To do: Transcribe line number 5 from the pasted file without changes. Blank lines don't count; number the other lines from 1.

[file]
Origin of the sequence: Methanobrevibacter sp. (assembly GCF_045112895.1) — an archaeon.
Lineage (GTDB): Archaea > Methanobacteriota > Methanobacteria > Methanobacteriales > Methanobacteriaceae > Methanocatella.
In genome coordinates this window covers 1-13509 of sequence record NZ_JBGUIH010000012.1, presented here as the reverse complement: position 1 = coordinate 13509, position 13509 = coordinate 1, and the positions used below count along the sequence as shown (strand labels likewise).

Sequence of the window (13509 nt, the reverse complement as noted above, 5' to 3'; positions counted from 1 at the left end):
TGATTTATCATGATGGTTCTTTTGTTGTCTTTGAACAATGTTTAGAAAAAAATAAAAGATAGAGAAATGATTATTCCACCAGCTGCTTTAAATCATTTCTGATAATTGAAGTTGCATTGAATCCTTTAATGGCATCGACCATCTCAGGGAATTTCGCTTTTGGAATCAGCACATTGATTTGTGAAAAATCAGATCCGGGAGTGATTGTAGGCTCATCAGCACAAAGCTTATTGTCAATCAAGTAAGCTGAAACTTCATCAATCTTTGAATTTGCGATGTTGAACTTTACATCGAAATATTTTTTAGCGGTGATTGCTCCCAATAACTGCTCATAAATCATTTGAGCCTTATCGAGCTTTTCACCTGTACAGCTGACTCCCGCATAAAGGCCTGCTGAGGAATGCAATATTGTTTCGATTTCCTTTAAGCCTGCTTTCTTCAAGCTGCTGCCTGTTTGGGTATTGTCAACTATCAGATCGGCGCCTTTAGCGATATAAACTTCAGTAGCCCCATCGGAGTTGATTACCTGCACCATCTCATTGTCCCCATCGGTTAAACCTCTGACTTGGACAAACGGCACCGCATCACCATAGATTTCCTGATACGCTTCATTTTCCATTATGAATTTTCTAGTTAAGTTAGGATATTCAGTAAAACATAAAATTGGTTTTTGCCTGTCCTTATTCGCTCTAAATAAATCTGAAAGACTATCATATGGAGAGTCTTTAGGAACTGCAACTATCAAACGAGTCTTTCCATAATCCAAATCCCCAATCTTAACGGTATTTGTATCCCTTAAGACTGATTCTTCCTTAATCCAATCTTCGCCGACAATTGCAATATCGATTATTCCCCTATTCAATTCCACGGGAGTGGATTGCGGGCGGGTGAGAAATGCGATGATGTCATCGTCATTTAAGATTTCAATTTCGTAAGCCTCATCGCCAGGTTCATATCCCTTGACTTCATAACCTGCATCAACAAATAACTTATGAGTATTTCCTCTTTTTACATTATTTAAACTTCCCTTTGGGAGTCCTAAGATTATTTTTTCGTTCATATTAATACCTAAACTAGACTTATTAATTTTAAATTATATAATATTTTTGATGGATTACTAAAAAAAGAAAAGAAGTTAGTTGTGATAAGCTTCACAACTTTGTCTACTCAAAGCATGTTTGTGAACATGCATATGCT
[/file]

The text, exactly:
TGATTTATCATGATGGTTCTTTTGTTGTCTTTGAACAATGTTTAGAAAAAAATAAAAGATAGAGAAATGATTATTCCACCAGCTGCTTTAAATCATTTCTGATAATTGAAGTTGCATTGAATCCTTTAATGGCATCGACCATCTCAGGGAATTTCGCTTTTGGAATCAGCACATTGATTTGTGAAAAATCAGATCCGGGAGTGATTGTAGGCTCATCAGCACAAAGCTTATTGTCAATCAAGTAAGCTGAAACTTCATCAATCTTTGAATTTGCGATGTTGAACTTTACATCGAAATATTTTTTAGCGGTGATTGCTCCCAATAACTGCTCATAAATCATTTGAGCCTTATCGAGCTTTTCACCTGTACAGCTGACTCCCGCATAAAGGCCTGCTGAGGAATGCAATATTGTTTCGATTTCCTTTAAGCCTGCTTTCTTCAAGCTGCTGCCTGTTTGGGTATTGTCAACTATCAGATCGGCGCCTTTAGCGATATAAACTTCAGTAGCCCCATCGGAGTTGATTACCTGCACCATCTCATTGTCCCCATCGGTTAAACCTCTGACTTGGACAAACGGCACCGCATCACCATAGATTTCCTGATACGCTTCATTTTCCATTATGAATTTTCTAGTTAAGTTAGGATATTCAGTAAAACATAAAATTGGTTTTTGCCTGTCCTTATTCGCTCTAAATAAATCTGAAAGACTATCATATGGAGAGTCTTTAGGAACTGCAACTATCAAACGAGTCTTTCCATAATCCAAATCCCCAATCTTAACGGTATTTGTATCCCTTAAGACTGATTCTTCCTTAATCCAATCTTCGCCGACAATTGCAATATCGATTATTCCCCTATTCAATTCCACGGGAGTGGATTGCGGGCGGGTGAGAAATGCGATGATGTCATCGTCATTTAAGATTTCAATTTCGTAAGCCTCATCGCCAGGTTCATATCCCTTGACTTCATAACCTGCATCAACAAATAACTTATGAGTATTTCCTCTTTTTACATTATTTAAACTTCCCTTTGGGAGTCCTAAGATTATTTTTTCGTTCATATTAATACCTAAACTAGACTTATTAATTTTAAATTATATAATATTTTTGATGGATTACTAAAAAAAGAAAAGAAGTTAGTTGTGATAAGCTTCACAACTTTGTCTACTCAAAGCATGTTTGTGAACATGCATATGCT